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MCB Labs Shift To New Spaces

Bora Fezga

A laboratory on the second floor of Bio Labs is renovated to accommodate the incoming MCB professors displaced by the relocated stem cell researchers.

Some members of the Department of Molecular and Cellular Biology have begun the long-awaited exodus out of their laboratories to make room for a centralized space for stem cell researchers.

Through a series of moves that will last until mid-May, MCB faculty members currently stationed in the Sherman Fairchild Biochemistry Building will vacate the premises to join other members of the department in the Biological Laboratories and the Northwest Science Building.

The transition is occurring more than a year after the University announced plans to relocate the Stem Cell and Regenerative Biology Department to Fairchild in response to the slowdown in Allston construction, where a new Science Complex had been heralded as SCRB’s future home.

After MCB leaves the building, Fairchild will be gutted and renovated to prepare for the arrival of the stem cell researchers, who hope to be operational for the fall of 2011, according to Kathryn L. Link, executive director of SCRB.

This past Monday, MCB began its move-out with Associate Professor of Biology Nicole Francis, when she vacated her laboratory in Fairchild and moved down the street to the second floor of the 79-year-old Bio Labs. These laboratories were recently renovated to fit the needs of the incoming MCB professors.

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Next week, MCB Professors Sam Kunes and Matthew S. Meselson will follow suit and move into the second and fourth floor of the Bio Labs, respectively, according to MCB Executive Director of Administration Susan H. Foster.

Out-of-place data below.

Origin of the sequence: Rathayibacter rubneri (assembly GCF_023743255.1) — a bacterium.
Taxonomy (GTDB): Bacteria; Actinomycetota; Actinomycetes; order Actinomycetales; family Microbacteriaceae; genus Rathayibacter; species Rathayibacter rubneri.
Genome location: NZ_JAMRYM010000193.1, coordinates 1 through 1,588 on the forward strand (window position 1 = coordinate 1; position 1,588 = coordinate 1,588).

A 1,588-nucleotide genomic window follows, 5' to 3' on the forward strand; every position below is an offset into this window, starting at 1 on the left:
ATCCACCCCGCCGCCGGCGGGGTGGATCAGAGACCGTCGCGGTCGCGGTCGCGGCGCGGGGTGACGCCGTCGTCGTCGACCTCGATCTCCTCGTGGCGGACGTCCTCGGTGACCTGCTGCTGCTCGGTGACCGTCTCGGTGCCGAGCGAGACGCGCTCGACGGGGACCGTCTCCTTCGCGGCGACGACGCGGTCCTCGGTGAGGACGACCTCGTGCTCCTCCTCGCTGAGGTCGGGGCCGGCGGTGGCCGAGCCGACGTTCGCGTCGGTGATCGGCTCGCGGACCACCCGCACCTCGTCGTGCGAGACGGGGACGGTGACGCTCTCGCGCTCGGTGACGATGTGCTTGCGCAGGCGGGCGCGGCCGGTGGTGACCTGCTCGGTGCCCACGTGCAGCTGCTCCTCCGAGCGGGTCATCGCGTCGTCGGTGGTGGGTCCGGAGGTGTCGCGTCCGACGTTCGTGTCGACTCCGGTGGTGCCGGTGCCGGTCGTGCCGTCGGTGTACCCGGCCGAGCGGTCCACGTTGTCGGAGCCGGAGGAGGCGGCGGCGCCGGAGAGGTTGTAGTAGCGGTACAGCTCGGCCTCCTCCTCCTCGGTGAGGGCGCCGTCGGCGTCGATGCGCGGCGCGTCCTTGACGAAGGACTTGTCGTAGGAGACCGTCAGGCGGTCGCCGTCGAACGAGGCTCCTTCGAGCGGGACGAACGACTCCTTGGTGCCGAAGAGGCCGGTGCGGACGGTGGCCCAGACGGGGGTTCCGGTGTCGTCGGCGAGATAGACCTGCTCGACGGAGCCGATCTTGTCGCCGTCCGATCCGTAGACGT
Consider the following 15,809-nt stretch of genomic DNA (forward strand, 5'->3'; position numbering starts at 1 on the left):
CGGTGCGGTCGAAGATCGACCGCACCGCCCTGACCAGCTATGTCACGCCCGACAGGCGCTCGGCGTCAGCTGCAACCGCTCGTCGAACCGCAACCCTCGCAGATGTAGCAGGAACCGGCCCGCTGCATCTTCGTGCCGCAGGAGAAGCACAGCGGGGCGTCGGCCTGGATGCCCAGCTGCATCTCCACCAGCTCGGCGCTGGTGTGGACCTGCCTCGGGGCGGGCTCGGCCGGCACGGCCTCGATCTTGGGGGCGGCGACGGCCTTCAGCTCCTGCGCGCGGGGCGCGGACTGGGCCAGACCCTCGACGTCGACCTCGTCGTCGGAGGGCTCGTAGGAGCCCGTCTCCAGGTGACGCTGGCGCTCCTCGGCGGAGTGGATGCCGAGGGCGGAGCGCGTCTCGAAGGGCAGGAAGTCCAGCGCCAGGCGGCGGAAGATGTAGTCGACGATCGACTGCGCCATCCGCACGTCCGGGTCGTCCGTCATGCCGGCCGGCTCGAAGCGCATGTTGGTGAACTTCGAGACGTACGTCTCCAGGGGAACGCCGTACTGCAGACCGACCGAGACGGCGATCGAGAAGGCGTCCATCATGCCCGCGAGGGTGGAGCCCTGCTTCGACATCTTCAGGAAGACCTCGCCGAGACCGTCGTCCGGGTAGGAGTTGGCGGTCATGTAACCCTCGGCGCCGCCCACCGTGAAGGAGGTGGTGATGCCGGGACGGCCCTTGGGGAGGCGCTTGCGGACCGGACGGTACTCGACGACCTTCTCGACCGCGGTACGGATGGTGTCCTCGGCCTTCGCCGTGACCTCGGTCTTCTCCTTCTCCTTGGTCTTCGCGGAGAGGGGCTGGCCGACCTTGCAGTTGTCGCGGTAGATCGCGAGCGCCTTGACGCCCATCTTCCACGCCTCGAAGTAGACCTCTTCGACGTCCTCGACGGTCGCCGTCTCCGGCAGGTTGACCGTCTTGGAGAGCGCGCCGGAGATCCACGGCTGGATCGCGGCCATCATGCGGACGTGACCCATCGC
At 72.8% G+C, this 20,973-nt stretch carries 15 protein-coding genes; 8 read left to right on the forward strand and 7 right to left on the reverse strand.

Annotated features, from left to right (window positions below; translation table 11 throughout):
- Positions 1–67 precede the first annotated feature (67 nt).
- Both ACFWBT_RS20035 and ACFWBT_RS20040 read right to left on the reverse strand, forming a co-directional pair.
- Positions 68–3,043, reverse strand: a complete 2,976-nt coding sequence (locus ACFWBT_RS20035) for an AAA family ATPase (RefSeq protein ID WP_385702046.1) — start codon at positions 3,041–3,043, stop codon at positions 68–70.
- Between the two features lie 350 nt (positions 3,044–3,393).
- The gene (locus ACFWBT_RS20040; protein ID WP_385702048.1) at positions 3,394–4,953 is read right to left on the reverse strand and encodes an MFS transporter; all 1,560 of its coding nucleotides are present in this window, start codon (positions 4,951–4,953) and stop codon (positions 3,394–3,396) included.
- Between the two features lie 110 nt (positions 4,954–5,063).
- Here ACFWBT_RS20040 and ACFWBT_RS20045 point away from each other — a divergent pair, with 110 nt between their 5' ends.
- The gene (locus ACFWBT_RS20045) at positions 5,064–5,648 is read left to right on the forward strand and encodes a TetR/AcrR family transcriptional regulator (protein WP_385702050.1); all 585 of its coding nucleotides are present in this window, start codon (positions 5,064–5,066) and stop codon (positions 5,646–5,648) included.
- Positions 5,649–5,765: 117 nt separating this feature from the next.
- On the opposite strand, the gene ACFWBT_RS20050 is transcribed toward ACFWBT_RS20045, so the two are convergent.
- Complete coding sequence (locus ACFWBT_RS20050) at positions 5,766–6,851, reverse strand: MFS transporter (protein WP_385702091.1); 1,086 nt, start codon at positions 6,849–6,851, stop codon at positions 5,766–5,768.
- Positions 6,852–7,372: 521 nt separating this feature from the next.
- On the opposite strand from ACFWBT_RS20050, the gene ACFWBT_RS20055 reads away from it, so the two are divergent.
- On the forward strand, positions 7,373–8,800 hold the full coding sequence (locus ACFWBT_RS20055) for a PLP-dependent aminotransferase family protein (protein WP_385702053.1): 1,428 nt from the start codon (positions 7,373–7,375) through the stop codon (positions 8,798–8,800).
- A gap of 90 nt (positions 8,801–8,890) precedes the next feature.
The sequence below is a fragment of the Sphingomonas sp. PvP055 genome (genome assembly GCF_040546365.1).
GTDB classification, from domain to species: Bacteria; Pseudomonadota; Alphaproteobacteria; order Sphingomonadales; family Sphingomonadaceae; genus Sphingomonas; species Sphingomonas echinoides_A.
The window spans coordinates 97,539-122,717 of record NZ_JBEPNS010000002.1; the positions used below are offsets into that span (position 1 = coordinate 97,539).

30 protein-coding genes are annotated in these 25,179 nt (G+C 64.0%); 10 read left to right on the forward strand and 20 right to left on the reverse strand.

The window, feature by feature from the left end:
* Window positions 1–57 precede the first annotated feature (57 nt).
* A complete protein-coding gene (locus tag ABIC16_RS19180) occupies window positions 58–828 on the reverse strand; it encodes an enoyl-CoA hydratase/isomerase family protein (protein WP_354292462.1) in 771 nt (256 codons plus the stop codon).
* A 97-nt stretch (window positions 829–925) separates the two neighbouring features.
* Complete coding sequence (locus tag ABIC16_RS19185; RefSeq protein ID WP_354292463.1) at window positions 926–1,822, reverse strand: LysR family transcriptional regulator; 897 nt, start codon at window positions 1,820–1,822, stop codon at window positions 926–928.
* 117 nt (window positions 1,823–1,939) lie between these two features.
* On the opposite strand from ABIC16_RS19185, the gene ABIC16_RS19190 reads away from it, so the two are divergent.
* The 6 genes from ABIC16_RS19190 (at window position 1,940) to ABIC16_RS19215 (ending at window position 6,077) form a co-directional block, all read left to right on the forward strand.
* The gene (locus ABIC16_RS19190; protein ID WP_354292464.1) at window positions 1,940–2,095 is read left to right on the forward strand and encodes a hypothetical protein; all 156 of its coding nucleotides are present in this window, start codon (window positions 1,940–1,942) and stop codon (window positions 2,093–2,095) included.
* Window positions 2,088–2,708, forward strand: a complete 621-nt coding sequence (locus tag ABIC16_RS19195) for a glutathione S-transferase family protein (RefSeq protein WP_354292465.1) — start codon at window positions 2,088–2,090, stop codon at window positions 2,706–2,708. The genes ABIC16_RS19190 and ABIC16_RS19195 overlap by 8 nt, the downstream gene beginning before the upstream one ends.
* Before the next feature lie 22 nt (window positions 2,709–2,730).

In the following week, Foster said, four other MCB professors will move from their current space in Fairchild Labs  to the Northwest Building, a fairly new structure whose “shell” space has been  converted into functional laboratory spaces for their incoming occupants.

Despite months of planning, the move out of Fairchild Labs has not been without its share of obstacles.

For example, a collection of enzymes were lost during the move this week, which has the potential to slow down research in the lab, according to Foster.

“The folks that moved her freezers put her enzymes in the wrong kind of freezer, and those all had to be replaced,” Foster said.

Such complications, which will be addressed as the other biology professors make the transition into the new facility, “illustrate why it’s difficult to move a lab that’s a working lab,” Foster said. “The interruption in work can be devastating.”

The recent moves come after months of planning and renovating in response to the Feb. 2009 announcement that MCB professors in Fairchild would be uprooted in order to create a unified space for SCRB, whose constituents are scattered across the Harvard campus.

Following the news, many members of the MCB department expressed discontent with the prospect of a drastic transition that often felt like the result of a decision in which they had no input.

“We were absolutely not consulted on this,” said MCB Department Chair Catherine Dulac, who expressed concern that the limited space could hamper growth in the department. “And many people think that that was a poor decision.”

Meselson, whose laboratory has been stationed in Fairchild Labs for nearly 30 years, was instrumental in securing finances and construction plans for the building during his tenure as MCB department chair in the late 1970s.

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